Interfaith Engagement

Faith communities and their leaders are extraordinarily well positioned to create a more inclusive, equitable and resilient Montgomery County. The sacred texts of all the major faith traditions teach the importance of loving one’s neighbor as one’s self, seeking justice, and caring for the poor and vulnerable. Faith leaders, particularly for immigrant, minority and marginalized communities, are often the most trusted voices for these individuals as they navigate new and challenging experiences. Faith communities are highly resourceful with many talented members, facilities with flexible uses throughout the county, access to financial support for human service programs, and vast numbers of volunteers who sustain community services.


The impact of faith communities grows exponentially as they cross lines of race, culture, gender, ideology and religion in serving the common good. Examples of effective activities include; interfaith worship services of thanksgiving, interfaith prayer and candlelight vigils responding to acts of hate and violence, hosting multicultural dialogues on important and challenging local moral issues, serving as first responders to emergencies, providing healthcare, and welcoming immigrants, refugees and asylum seekers. Community members experiencing the rich diversity of Montgomery County in these ways know we are one human family inspired with social justice and compassion.

Faith communities are committed to serving human need and promoting social justice and equity.

Their combined service significantly complements the work of county government programs, policies and laws that seek similar goals. Caring and advocating for those in need is essential to every faith community. Faith communities also provide funding and volunteers in service of others in the greater community. Some form nonprofits, such as community-based health clinics, affordable housing, senior housing, retirement centers, job training and sanctuary for asylum seekers. Advocating together, faith communities provide an important and urgent voice for the voiceless.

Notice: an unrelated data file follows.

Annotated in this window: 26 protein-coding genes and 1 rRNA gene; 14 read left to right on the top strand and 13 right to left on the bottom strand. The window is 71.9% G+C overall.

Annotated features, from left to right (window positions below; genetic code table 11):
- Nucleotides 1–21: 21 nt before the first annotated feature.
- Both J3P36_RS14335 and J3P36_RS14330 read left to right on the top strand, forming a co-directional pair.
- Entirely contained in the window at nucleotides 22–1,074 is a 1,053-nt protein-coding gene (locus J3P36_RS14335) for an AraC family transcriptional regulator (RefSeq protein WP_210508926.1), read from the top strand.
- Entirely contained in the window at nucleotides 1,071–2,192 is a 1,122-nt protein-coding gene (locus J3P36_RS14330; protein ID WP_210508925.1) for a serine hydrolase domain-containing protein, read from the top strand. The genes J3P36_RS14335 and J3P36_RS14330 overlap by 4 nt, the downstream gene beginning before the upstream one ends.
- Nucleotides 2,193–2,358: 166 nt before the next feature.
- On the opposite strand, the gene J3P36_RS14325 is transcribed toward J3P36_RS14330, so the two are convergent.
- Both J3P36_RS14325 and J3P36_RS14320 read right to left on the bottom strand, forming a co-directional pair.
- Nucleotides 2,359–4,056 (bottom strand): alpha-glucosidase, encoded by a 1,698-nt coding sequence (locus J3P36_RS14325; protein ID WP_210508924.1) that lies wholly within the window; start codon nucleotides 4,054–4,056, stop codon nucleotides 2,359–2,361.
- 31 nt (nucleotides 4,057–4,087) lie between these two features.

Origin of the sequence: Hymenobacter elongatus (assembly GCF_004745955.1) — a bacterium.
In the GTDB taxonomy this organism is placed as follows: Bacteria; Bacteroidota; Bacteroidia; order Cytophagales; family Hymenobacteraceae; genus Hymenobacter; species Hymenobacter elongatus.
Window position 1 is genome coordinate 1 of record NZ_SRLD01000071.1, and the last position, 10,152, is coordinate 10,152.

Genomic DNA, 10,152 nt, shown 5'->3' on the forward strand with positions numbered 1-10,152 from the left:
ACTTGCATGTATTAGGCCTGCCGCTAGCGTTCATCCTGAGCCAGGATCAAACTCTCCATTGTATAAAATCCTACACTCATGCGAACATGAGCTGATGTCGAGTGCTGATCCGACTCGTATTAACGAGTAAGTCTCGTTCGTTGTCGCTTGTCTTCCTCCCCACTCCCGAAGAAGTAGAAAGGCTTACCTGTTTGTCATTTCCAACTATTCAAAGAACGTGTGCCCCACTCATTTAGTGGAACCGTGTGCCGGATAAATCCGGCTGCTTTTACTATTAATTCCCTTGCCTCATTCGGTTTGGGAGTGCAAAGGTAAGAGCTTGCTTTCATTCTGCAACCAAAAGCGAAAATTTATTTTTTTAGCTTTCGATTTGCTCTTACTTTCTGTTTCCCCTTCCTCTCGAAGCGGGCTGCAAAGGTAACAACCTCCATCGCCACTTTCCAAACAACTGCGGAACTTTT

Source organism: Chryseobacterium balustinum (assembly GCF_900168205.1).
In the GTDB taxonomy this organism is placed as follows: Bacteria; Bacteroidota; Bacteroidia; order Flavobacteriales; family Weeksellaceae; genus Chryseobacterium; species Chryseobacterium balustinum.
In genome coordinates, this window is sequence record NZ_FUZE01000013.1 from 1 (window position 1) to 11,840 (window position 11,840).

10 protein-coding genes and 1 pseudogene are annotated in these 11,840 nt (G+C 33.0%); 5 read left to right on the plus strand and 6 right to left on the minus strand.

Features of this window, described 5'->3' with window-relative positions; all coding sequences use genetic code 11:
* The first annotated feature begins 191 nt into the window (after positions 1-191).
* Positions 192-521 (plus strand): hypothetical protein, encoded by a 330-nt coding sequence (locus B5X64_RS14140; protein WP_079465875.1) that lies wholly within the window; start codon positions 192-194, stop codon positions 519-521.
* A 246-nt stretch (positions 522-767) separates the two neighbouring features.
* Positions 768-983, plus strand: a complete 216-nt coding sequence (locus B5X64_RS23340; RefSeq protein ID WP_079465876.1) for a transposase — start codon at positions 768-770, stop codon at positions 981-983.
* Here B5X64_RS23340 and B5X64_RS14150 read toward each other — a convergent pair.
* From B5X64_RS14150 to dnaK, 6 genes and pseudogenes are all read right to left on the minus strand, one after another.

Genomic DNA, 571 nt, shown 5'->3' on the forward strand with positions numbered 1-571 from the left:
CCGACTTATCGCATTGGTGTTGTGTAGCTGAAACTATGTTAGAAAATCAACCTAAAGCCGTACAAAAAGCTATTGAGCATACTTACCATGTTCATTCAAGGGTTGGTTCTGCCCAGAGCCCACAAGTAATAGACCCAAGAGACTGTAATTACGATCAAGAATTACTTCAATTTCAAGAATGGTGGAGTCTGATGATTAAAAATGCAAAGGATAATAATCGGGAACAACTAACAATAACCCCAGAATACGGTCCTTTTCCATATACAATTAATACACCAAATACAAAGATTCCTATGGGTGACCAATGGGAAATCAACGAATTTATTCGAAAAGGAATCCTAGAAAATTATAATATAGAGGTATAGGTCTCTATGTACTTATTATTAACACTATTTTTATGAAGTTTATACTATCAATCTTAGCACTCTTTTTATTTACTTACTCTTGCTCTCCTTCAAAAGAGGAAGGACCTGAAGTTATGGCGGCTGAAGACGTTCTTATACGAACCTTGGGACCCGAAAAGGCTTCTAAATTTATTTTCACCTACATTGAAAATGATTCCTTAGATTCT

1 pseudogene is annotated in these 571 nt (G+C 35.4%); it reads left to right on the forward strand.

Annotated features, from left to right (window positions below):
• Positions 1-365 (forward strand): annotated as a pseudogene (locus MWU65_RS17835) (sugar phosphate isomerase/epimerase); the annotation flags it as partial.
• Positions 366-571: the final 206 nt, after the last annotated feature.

Many faith communities think it is vitally important to do more than treat the symptoms of social, racial, and economic inequities. For them, the systems creating injustice need to be changed. They support policies consistent with the reign of divine love, justice, and righteousness or right relationships. It is likewise their responsibility to confront elected officials and change the systems, policies, and practices that fall short of these standards.  


Public officials should work collaboratively with faith leaders, who can help them in many ways to achieve effective leadership. One is to gain insight to where human need and suffering is most evident. Another is assistance in understanding the best ways to create a more beloved community where every human need is met and every human right respected. Another is marshaling volunteers and finances for passing needed legislation and effectively implementing programs.

County leaders, especially the County Executive, should reach out to leaders of all faiths to establish trust and understanding and to facilitate working relationships among county agencies and faith organizations. Existing approaches to cooperation should be assessed and improvements made to assure the highest levels of communication, respect, and cooperation between faith communities and county government.

Have a question for David?

Just ask!